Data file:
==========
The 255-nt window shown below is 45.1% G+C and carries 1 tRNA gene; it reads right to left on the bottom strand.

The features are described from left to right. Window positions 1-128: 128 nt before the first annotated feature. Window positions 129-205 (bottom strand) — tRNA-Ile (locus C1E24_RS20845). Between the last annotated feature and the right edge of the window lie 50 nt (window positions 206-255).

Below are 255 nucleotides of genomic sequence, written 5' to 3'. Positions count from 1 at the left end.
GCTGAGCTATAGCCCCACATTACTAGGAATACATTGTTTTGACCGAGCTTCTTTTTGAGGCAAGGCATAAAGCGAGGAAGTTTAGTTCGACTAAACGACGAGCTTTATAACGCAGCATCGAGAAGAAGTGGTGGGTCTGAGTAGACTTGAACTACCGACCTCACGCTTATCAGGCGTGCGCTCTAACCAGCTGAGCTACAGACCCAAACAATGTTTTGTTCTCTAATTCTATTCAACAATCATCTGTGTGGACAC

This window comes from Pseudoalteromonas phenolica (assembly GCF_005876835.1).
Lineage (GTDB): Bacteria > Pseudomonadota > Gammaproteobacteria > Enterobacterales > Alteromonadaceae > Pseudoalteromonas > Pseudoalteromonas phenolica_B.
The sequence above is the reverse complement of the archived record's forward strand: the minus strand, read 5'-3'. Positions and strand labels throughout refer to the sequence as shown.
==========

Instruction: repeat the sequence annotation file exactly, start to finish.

The 255-nt window shown below is 45.1% G+C and carries 1 tRNA gene; it reads right to left on the bottom strand.

The features are described from left to right. Window positions 1-128: 128 nt before the first annotated feature. Window positions 129-205 (bottom strand) — tRNA-Ile (locus C1E24_RS20845). Between the last annotated feature and the right edge of the window lie 50 nt (window positions 206-255).

Below are 255 nucleotides of genomic sequence, written 5' to 3'. Positions count from 1 at the left end.
GCTGAGCTATAGCCCCACATTACTAGGAATACATTGTTTTGACCGAGCTTCTTTTTGAGGCAAGGCATAAAGCGAGGAAGTTTAGTTCGACTAAACGACGAGCTTTATAACGCAGCATCGAGAAGAAGTGGTGGGTCTGAGTAGACTTGAACTACCGACCTCACGCTTATCAGGCGTGCGCTCTAACCAGCTGAGCTACAGACCCAAACAATGTTTTGTTCTCTAATTCTATTCAACAATCATCTGTGTGGACAC

This window comes from Pseudoalteromonas phenolica (assembly GCF_005876835.1).
Lineage (GTDB): Bacteria > Pseudomonadota > Gammaproteobacteria > Enterobacterales > Alteromonadaceae > Pseudoalteromonas > Pseudoalteromonas phenolica_B.
The sequence above is the reverse complement of the archived record's forward strand: the minus strand, read 5'-3'. Positions and strand labels throughout refer to the sequence as shown.